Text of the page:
Membership Matters - December 2017 - 24

SLEEP

By Mark T. Murphy,
DDS, FAGD

Airway Trumps Occlusion,
Periodontics, Decay
and Everything
YOU WILL SURVIVE ONLY UP TO
3 MINUTES without air but much longer with
a poor bite, attachment loss and decay. In
fact, humans can live quite well without teeth.
Our profession has evolved from the court
day extraction mill that drove Dr. L.D. Pankey
from New Castle, Kentucky, to Coral Gables,
Florida, in search of a way to save teeth.
Gradually, the understanding of periodontics
refocused our attention from drill and fill to
the bone and gums surrounding the teeth.
Then force management weighed in (pun
intentional) as occlusion took center stage.
Now it is the airway's turn to breathe fresh
ideas and screening protocols into our
daily regimen. Obstructive sleep apnea is
a major health concern and has several
life-shortening co-morbidities that cannot be
ignored (Figure 1).
The American College of Prosthodontics'
recent white paper suggests that making
a bite splint or night guard in the patient's

Diseases Associated with OSA
Hypertension
Atrial Fibrillation

35%
% with OSA

49%

Pacemakers
Diabetes

59%
72%

Congestive Heart Failure

76%

Obesity

77%

Drug Resistant Hypertension
Night Time Heart Attacks
Figure 1. Diseases associated with obstructive sleep apnea.
24

Membership Matters

83%
91%

usual bite or centric relation without
evaluating the airway is harmful to a
significant percentage of the population
of TMD and bruxism patients. That is true
because opening the vertical dimension
of occlusion in that mandibular position
would close the airway. A patient with a
compromised airway would require an
appliance that is down and forward from
maximum intercuspation or centric relation.
The ADA last fall had a resolution before
the House of Delegates stating that all
dentists should be screening for airway
issues in their patients. We should embrace
screening for airway issues for those in our
care. Treating them is of course optional
like other procedures that we opt in or out
of. Not every dentist does extractions,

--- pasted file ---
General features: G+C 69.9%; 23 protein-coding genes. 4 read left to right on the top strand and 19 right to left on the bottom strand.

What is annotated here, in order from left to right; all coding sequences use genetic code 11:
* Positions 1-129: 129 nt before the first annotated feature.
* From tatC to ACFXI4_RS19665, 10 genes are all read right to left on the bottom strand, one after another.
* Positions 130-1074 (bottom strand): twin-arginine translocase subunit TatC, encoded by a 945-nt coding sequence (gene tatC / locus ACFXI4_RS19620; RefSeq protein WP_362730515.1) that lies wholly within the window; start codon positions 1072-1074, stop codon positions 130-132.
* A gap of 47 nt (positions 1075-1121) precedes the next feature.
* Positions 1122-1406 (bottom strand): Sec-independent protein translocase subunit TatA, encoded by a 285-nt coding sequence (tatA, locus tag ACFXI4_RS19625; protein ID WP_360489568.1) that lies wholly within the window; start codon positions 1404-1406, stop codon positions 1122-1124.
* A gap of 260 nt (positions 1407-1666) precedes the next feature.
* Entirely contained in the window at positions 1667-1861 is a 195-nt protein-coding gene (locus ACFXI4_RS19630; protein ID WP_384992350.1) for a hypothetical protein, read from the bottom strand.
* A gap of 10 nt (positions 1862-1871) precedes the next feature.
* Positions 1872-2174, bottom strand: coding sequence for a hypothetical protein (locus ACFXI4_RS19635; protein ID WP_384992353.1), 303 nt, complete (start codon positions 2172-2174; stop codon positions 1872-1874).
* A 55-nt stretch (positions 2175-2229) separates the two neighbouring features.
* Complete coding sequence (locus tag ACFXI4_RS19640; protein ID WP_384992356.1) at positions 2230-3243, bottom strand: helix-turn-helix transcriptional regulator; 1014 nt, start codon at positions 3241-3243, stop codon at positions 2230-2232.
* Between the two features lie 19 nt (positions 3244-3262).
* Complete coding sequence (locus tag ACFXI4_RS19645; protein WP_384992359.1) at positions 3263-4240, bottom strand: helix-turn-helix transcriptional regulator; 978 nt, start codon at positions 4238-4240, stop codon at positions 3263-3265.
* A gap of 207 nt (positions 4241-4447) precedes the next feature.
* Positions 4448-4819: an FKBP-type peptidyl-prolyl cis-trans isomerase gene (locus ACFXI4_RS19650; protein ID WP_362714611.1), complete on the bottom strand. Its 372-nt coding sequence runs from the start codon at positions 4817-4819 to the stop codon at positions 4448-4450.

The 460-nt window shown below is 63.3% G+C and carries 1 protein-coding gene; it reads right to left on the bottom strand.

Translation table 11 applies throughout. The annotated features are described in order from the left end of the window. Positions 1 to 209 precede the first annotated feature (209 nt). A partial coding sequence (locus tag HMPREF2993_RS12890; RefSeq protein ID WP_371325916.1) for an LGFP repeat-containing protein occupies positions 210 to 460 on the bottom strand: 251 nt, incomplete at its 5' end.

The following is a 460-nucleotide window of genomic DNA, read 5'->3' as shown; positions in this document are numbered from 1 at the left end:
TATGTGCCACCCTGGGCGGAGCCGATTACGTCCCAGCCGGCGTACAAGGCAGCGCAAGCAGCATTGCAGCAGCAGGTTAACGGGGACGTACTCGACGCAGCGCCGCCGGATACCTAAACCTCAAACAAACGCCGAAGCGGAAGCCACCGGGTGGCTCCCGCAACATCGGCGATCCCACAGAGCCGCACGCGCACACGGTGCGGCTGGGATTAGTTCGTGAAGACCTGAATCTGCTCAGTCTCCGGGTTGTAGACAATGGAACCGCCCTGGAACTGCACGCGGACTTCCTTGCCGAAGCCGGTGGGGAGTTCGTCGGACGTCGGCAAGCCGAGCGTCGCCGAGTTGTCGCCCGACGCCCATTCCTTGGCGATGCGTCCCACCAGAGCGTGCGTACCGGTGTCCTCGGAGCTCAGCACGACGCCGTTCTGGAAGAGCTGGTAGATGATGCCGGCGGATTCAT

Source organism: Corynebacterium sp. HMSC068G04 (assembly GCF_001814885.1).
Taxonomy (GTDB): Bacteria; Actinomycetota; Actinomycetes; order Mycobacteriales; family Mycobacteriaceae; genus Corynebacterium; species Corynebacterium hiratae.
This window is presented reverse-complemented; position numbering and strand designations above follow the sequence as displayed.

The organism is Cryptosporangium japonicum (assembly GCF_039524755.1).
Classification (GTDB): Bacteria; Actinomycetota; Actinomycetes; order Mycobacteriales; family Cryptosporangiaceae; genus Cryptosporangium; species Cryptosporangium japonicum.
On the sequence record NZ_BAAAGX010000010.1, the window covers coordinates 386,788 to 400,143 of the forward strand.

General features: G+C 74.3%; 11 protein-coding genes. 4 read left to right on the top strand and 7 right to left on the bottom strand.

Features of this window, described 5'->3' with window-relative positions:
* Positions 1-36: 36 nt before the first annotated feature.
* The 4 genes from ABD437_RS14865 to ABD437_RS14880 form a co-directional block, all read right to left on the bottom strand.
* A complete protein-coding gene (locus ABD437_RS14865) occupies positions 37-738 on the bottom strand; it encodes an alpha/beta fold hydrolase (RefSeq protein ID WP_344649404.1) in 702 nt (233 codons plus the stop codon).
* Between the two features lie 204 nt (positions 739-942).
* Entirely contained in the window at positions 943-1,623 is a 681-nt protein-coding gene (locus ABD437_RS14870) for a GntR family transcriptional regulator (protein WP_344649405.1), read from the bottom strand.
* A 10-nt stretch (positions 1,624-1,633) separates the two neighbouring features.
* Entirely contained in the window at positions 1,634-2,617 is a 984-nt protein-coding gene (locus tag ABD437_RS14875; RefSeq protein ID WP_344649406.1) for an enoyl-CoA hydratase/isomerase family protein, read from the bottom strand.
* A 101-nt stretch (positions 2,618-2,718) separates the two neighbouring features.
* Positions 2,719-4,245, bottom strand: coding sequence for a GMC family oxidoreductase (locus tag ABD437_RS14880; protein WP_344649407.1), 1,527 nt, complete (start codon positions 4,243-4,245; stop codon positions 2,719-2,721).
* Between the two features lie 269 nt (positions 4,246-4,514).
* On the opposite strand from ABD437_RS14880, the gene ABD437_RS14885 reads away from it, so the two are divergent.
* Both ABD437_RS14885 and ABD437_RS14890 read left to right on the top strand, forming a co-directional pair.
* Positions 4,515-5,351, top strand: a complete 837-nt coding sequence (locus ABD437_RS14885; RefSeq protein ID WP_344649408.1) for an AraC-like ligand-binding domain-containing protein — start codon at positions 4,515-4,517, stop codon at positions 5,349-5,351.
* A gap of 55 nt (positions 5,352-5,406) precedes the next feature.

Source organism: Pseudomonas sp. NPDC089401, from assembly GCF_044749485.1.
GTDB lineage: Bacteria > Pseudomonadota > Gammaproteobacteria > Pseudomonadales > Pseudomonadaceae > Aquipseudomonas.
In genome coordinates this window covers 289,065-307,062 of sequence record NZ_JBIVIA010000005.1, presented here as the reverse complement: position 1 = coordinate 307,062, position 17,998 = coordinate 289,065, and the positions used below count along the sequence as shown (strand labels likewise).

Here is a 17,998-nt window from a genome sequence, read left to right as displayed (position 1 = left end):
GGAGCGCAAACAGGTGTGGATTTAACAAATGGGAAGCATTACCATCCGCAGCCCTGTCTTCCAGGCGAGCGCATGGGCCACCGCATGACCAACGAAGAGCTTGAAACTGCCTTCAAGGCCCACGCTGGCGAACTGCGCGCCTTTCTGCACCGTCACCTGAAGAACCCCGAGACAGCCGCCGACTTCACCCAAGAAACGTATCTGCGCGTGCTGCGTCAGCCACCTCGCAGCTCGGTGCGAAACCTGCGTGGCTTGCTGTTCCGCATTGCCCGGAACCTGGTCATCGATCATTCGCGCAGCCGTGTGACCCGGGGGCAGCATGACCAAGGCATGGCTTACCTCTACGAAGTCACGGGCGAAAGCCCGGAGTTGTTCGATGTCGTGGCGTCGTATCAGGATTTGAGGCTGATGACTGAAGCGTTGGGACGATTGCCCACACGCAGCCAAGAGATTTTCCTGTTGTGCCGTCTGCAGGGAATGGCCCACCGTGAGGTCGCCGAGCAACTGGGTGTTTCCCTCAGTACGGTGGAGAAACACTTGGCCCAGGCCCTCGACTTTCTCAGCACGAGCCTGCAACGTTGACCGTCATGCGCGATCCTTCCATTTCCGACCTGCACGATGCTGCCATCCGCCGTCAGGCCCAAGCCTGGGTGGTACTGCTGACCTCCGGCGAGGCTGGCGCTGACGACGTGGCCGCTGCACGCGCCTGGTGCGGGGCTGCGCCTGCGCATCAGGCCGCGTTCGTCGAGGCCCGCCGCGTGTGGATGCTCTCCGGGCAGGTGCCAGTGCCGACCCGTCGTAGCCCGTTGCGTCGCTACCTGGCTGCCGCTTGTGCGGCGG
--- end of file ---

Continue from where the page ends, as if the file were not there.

periodontics, treats TMD or endodontics, but
we all must evaluate and refer if we choose
not to become adept at those disciplines.
The same is true for dental sleep medicine.
Screening is a must; treating is optional.
It is estimated that 20 percent to
25 percent of your patient population has
some level of sleep disordered breathing or
obstructive sleep apnea. If you have the ADA
average 1,600 active patients, you would
have approximately 400 such patients in
your care. According to multiple sources,
85 percent of obstructive sleep apnea
patients remain undiagnosed. That math
indicates the average practice has about 340
undiagnosed patients. Treating these patients
in maximum intercuspation or centric relation
(splints or restoratively) without putting their
airway first could have dire consequences on
their systemic health. It is imperative that we
take a proactive role and at least screen for
and refer these patients rather than wait for
litigation to drive change.
Often change does not become broadly
accepted until the winds of lawsuits and
settlements blow free. Until the courts
Oregon Dental Association



Table of Contents for the Digital Edition of Membership Matters - December 2017

From the Editor
New Members, Board Highlights
Events and Education
ODA Member Benefit of the Month: UPS
Compliance Corner: Requesting Patient Records
Advocacy in Action: Oregon Action for Dental Health — Listening and Learning
Through the Loupes: Peer Review Council Spotlight
Dr. Rickland Asai Sees Oregon as a National Leader
OHSU Considering Changes to Curriculum Based on Shifts in Dentistry
High School Programs Attract Next Generation of Oral Health Professionals
Airway Trumps Occlusion, Periodontics, Decay and Everything
Dental Foundation of Oregon: The Tooth Taxi Visits the Community Transitional School
Index of Advertisers
Membership Matters - December 2017 - intro
Membership Matters - December 2017 - cover1
Membership Matters - December 2017 - cover2
Membership Matters - December 2017 - 3
Membership Matters - December 2017 - 4
Membership Matters - December 2017 - From the Editor
Membership Matters - December 2017 - New Members, Board Highlights
Membership Matters - December 2017 - 7
Membership Matters - December 2017 - 8
Membership Matters - December 2017 - 9
Membership Matters - December 2017 - 10
Membership Matters - December 2017 - Events and Education
Membership Matters - December 2017 - 12
Membership Matters - December 2017 - ODA Member Benefit of the Month: UPS
Membership Matters - December 2017 - Compliance Corner: Requesting Patient Records
Membership Matters - December 2017 - Advocacy in Action: Oregon Action for Dental Health — Listening and Learning
Membership Matters - December 2017 - 16
Membership Matters - December 2017 - Through the Loupes: Peer Review Council Spotlight
Membership Matters - December 2017 - 18
Membership Matters - December 2017 - Dr. Rickland Asai Sees Oregon as a National Leader
Membership Matters - December 2017 - OHSU Considering Changes to Curriculum Based on Shifts in Dentistry
Membership Matters - December 2017 - 21
Membership Matters - December 2017 - 22
Membership Matters - December 2017 - High School Programs Attract Next Generation of Oral Health Professionals
Membership Matters - December 2017 - Airway Trumps Occlusion, Periodontics, Decay and Everything
Membership Matters - December 2017 - 25
Membership Matters - December 2017 - Dental Foundation of Oregon: The Tooth Taxi Visits the Community Transitional School
Membership Matters - December 2017 - 27
Membership Matters - December 2017 - 28
Membership Matters - December 2017 - 29
Membership Matters - December 2017 - Index of Advertisers
Membership Matters - December 2017 - cover3
Membership Matters - December 2017 - cover4
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